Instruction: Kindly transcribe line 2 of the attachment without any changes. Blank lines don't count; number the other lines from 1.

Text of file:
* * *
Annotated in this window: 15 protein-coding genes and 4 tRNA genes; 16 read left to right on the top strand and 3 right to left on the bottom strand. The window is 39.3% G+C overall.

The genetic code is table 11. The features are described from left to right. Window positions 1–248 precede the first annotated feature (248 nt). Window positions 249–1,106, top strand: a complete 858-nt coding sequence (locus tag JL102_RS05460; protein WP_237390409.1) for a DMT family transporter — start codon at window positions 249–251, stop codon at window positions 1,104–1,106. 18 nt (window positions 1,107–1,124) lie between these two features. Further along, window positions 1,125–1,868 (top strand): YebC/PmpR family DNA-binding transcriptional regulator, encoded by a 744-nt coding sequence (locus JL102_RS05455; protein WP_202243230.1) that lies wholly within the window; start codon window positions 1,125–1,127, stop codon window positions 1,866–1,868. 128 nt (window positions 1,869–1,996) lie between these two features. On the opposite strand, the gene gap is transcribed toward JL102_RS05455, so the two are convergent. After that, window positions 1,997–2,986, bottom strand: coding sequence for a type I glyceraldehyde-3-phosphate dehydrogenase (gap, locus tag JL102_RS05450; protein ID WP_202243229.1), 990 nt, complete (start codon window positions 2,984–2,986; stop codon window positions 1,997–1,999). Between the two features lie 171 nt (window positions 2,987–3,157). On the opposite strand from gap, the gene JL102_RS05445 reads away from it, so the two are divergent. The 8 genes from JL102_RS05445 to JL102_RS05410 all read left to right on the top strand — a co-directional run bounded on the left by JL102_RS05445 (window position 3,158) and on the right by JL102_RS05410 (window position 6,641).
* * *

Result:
The genetic code is table 11. The features are described from left to right. Window positions 1–248 precede the first annotated feature (248 nt). Window positions 249–1,106, top strand: a complete 858-nt coding sequence (locus tag JL102_RS05460; protein WP_237390409.1) for a DMT family transporter — start codon at window positions 249–251, stop codon at window positions 1,104–1,106. 18 nt (window positions 1,107–1,124) lie between these two features. Further along, window positions 1,125–1,868 (top strand): YebC/PmpR family DNA-binding transcriptional regulator, encoded by a 744-nt coding sequence (locus JL102_RS05455; protein WP_202243230.1) that lies wholly within the window; start codon window positions 1,125–1,127, stop codon window positions 1,866–1,868. 128 nt (window positions 1,869–1,996) lie between these two features. On the opposite strand, the gene gap is transcribed toward JL102_RS05455, so the two are convergent. After that, window positions 1,997–2,986, bottom strand: coding sequence for a type I glyceraldehyde-3-phosphate dehydrogenase (gap, locus tag JL102_RS05450; protein ID WP_202243229.1), 990 nt, complete (start codon window positions 2,984–2,986; stop codon window positions 1,997–1,999). Between the two features lie 171 nt (window positions 2,987–3,157). On the opposite strand from gap, the gene JL102_RS05445 reads away from it, so the two are divergent. The 8 genes from JL102_RS05445 to JL102_RS05410 all read left to right on the top strand — a co-directional run bounded on the left by JL102_RS05445 (window position 3,158) and on the right by JL102_RS05410 (window position 6,641).